We’re calling it the Gaza War, or the Hamas War, so far. What the books will call it remains to be seen. But it was a Jerusalem War, too, with its own sad sort of wreckage.
We’d almost forgotten -- the fury after the three kidnapped Jewish teenagers were found murdered, how gangs of Jews chased Arabs downtown on Ben-Yehudah Street. We’d almost forgotten that in their rage after the revenge killing of a young Arab man, Arabs destroyed the light-rail stations in Shuafat, the East Jerusalem Arab neighborhood where the boy had lived, essentially cutting themselves off from the rest of the city. When the municipality rebuilt the stations, thugs from Shuafat stood guard, preventing people from boarding the trains.
To the best of its unofficial ability, Arab Jerusalem seceded from the rest of the city. And plenty of Jews were perfectly happy to see it go.
Just over a decade ago, at the height of the Second Intifada, I met an Arab woman at work. A graduate student at one of Israel’s leading universities, she was interested in some of the same issues I was. Our friendship developed, and I mentioned to my wife how much I enjoyed the cultural bridge, especially at a time of such violence and fear. We had her over for a Shabbat lunch. One of our sons, then in middle school, had a friend over as well. When our Arab guest had departed, our son’s friend said, “Wow, I’d never met an Arab before.” This from a boy born and raised in Jerusalem.
It wasn’t entirely true, of course. He’d met Arabs before, or at least had seen them. They probably cleaned the floors at his school or stocked the shelves in the supermarket his parents used. He might also have been treated by an Arab doctor at any of Jerusalem’s hospitals or emergency clinics. What he meant was that he’d never met Arabs in a social setting, had never heard them opine on matters of substance.
In the ensuing years, it had sometimes seemed that things were changing. There’s a park in our neighborhood, where every Friday night, for years, the same young Arab men play soccer. Each week, we would walk past the park on the way to synagogue, and they would play. We spoke Hebrew or English, they spoke Arabic. We never actually spoke to them, or they to us, but their mere presence in that exclusively Jewish neighborhood felt like progress.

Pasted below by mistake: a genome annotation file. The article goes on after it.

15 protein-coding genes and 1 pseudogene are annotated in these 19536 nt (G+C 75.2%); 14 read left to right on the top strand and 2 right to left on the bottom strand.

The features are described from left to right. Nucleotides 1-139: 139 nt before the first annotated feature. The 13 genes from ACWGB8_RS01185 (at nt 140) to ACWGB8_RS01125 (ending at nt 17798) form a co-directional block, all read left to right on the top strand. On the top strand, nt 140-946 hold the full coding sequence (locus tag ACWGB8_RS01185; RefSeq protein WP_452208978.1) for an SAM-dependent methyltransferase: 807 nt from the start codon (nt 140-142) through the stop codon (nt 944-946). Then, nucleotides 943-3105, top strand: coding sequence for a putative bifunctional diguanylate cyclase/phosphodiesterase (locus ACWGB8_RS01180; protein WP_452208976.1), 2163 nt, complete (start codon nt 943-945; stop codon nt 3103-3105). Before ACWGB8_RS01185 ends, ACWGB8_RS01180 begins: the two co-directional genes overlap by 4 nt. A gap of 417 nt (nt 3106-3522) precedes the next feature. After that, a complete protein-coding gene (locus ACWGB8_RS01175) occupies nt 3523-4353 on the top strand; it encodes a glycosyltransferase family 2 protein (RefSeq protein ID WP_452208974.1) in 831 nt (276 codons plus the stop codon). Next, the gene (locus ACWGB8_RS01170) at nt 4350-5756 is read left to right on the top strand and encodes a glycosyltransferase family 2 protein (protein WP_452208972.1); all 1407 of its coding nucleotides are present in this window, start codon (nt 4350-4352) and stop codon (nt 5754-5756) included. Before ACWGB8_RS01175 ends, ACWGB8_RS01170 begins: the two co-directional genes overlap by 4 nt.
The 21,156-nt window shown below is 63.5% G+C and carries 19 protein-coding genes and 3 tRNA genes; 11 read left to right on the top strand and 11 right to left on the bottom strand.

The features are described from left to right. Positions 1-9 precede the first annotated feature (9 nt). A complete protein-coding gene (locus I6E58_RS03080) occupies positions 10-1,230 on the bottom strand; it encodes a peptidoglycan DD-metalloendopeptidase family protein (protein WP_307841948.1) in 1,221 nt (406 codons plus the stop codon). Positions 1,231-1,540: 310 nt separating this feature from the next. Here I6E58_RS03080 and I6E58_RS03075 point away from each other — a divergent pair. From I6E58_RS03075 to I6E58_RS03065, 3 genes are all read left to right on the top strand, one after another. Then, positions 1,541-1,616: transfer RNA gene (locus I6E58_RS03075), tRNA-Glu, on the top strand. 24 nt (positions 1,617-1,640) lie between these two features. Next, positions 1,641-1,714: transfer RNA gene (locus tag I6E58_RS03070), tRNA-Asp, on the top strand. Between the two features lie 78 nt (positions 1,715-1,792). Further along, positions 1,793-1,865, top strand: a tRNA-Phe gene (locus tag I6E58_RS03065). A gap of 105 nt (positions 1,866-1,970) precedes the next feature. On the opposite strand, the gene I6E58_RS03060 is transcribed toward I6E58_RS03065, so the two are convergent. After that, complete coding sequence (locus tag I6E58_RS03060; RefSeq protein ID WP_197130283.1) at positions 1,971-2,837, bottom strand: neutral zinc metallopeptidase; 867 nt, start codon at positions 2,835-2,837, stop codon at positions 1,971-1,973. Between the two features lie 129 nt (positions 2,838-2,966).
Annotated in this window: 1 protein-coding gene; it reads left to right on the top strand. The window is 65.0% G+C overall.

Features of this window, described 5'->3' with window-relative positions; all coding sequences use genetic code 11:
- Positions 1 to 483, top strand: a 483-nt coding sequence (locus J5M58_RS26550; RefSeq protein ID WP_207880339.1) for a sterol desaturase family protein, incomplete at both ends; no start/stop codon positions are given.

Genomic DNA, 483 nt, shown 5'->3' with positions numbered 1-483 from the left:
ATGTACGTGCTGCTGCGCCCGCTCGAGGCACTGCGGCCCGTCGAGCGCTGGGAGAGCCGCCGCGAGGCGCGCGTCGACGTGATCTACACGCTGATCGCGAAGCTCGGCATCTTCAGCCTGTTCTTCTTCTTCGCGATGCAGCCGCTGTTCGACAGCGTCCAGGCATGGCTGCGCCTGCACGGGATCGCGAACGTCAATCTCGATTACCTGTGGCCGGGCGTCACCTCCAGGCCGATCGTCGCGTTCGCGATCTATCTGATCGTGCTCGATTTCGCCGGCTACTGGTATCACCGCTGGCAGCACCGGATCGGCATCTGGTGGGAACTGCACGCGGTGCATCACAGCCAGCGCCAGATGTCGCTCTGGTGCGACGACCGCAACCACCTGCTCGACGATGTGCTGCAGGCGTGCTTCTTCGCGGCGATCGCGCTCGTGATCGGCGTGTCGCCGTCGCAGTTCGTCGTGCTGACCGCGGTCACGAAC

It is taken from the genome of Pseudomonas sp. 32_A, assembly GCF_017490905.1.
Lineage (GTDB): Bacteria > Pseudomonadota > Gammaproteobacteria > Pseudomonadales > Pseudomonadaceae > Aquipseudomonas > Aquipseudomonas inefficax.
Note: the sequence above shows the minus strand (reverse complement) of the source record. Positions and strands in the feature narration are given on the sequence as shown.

When Jerusalem converted the old British train tracks in the south of the city into a walkway/running path (akin to New York’s High Line), I started running there. And if I headed towards Beit Tzafafa, the closest Arab neighborhood, I would pass Arab couples walking hand in hand, and Arab women in traditional headdress with iPods and earbuds, jogging as well. We came to recognize each other. Still, we didn’t actually talk, but first we nodded, then some of us smiled.
When the light rail was launched, Jews and Arabs were suddenly commuting to work together. Not a lot of conversation, but more of a sense of a shared city. It was far from perfect, but it felt a lot better. So much better, in fact, that one could at least venture a hope that in a decade there might not be Jewish boys who could say, “Wow, I’d never met an Arab before.”
Then came this war. We walked to synagogue one Friday night shortly after it started, and my wife said to me, “Look at that. No soccer game.” The Arab players had vanished, and so far, have not returned. When I run in the still-cool Jerusalem mornings, the Arab couples and joggers are mostly gone. My friends who ride the light rail to work tell me that there’s hardly an Arab on board.
The wreckage extends far beyond Gaza, far beyond the Gaza-adjacent Israeli ghost towns to which many residents are still too frightened to return.
Not long ago, I got back from a run on which I’d seen no Arabs, and saddened, e-mailed my old friend. We hadn’t been much in touch recently, mostly because I’d changed jobs a few years ago. “Are you in the country?” I asked her. “How about a cup of coffee, in the midst of all this?”
She didn’t reply. But then, a few days later, I was online and saw the little green dot next to her name indicating that she was, too. So I pinged her. “Hi,” was all I said, knowing that she knew that I knew that she was there.
No response. I waited -- maybe she was just away from her computer. Still nothing. I waited a fairly long time, then tried again the next day when, once again, I saw the little green dot. But I still got nothing back. She was out there, I knew, but that was where -- at least for now -- she was choosing to stay.
Everything here is different now, I realized, as I closed the browser; the sad, scarring wreckage of war haunts us virtually everywhere we turn.
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